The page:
Single pipe quasi-vapor system. Typical operating pressure 0.14 - 0.43 oz. EcoSteam ES-20 Advanced Control for Residential Steam boilers. Rectorseal Steamaster water treatment
    MilanDDave0176
  • NYplumber
    NYplumber Member Posts: 503
    Nice work. I like the lack of a pigtail. Less clogging and easy access to clean.
    :NYplumber:
  • HVACNUT
    HVACNUT Member Posts: 4,592
    @Steamhead, why 3 pressurtrols? Operating and manual reset. Is the 3rd. a B control for low, high, low firing?
  • Steamhead
    Steamhead Member Posts: 15,331
    edited August 2017
    @HVACNUT , you got it. This one has a PowerFlame burner with lo-hi-lo, and the Vaporstat on the left drops the firing rate as pressure builds.

    Here's the link to the install of this boiler:

    https://forum.heatinghelp.com/discussion/153445/boiler-replacement-on-larger-webster-type-r-system-finally-ready-to-post
    All Steamed Up, Inc.
    Towson, MD, USA
    Steam, Vapor & Hot-Water Heating Specialists
    Oil & Gas Burner Service
    Consulting
    HVACNUT
  • LionA29
    LionA29 Member Posts: 255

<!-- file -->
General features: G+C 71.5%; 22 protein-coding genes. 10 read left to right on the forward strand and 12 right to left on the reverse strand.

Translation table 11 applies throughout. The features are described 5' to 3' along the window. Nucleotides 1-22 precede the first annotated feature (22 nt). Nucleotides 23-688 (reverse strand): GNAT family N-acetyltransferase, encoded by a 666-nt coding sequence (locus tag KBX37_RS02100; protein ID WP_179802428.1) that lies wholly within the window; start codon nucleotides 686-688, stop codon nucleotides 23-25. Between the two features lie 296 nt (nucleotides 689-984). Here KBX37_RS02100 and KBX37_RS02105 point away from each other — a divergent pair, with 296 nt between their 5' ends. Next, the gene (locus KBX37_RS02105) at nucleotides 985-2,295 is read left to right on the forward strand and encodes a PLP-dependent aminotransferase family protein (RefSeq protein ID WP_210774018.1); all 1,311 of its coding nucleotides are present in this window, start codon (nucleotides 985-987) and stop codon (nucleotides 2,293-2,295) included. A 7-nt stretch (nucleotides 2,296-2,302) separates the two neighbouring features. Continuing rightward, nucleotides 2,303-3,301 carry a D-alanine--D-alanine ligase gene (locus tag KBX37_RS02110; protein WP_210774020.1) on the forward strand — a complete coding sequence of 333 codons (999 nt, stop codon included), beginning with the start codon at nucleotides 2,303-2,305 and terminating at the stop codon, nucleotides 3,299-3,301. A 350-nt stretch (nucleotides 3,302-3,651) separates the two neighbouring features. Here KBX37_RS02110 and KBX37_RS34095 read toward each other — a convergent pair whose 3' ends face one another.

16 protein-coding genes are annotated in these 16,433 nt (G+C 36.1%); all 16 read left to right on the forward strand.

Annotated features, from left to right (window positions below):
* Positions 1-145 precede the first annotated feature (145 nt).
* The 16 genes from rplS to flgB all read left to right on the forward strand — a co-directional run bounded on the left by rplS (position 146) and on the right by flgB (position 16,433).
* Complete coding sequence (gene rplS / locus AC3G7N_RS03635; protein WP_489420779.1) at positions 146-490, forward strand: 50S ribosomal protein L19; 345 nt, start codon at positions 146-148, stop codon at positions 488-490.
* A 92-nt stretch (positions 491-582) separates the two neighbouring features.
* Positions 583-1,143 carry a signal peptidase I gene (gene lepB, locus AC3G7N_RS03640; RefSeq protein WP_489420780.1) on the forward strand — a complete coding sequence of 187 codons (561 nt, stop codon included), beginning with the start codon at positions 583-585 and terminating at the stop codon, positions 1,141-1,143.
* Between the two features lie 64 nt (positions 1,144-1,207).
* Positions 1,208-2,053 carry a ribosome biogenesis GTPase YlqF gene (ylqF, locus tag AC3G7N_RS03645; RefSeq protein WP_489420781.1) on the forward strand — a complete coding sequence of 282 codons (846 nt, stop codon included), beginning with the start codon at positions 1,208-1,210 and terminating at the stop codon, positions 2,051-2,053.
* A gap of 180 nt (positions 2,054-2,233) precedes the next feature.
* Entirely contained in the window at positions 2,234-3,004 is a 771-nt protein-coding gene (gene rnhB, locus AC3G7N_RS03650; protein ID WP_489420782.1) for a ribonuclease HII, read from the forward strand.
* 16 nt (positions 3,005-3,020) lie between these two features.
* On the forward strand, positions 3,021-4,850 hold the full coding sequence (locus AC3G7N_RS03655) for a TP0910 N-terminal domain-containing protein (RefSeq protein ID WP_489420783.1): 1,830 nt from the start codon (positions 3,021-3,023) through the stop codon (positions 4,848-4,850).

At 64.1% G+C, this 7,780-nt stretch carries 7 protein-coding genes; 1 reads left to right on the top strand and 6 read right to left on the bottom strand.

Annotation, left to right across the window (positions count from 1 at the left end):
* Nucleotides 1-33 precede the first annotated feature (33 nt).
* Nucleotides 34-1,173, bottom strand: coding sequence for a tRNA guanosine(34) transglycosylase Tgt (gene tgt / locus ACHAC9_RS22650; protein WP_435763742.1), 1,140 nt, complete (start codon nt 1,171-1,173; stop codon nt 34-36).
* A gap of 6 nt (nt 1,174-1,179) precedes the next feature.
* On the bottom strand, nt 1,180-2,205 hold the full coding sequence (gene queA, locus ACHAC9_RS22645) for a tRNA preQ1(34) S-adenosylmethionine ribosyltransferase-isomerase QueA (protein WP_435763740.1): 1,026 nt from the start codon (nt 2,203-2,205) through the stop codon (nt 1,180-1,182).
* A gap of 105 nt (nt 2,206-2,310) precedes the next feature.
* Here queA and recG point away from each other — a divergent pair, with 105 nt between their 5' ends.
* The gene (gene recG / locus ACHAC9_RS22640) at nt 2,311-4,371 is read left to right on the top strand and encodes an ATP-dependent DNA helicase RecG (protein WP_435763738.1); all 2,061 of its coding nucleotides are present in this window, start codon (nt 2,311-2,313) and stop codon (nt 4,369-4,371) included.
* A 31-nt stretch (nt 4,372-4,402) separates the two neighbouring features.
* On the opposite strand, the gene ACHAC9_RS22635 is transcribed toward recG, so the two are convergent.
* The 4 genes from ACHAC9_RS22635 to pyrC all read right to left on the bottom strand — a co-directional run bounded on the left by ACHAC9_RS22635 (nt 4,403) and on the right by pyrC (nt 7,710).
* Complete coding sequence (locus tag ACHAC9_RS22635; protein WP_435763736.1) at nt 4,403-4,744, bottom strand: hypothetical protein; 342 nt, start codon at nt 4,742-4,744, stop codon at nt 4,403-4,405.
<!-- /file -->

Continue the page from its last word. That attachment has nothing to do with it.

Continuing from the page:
edited August 2017
    Job well done @EzzyT !
  • Bug512
    Bug512 Member Posts: 51
    Has anyone ever posted the wiring schematic when using the two stage gas valve?
    Gene in Northern NJ
    NJ HVACR License 19HC00537600
  • SeanBeans
    SeanBeans Member Posts: 487
    I'm curious as well @Bug512
  • MilanD
    MilanD Member Posts: 1,160
    edited September 2017
    Look at WM LGB wiring diagrams... The valve needs to be 2-stage capable. I have a video here somewhere on the setup. My understanding is that it's not really sanctioned by boiler manufacturers on domestic systems, only some commercial, so good steam guys do it on their own. But, I may be wrong on that one.
  • Bug512
    Bug512 Member Posts: 51
    Thanks! I would like to see the video as well. I am aware of the two stage gas valve. My main focus is building automaton in the commercial world but do like to do all my own work at my home. I will look for the wiring diagram.
    Are there any issues with the boilers condensing at low fire ?
    Gene in Northern NJ
    NJ HVACR License 19HC00537600
  • MilanD
    MilanD Member Posts: 1,160
    I'm really not sure - our LGB is with 7 sections (LGB7), 780 MBTU input, and low stage drops it to about 560... I wouldn't think condensing would be an issue on steamers. I'll let the pros answer that one.
  • MilanD
    MilanD Member Posts: 1,160
    For LGB, look at here page 6: when 2nd vaprostat is used, it breaks the MV lead, on the right of the 2 control panels.
    https://www.weil-mclain.com/sites/default/files/field-file/lgb-6-23-ucs-nat-control-supplement_1.pdf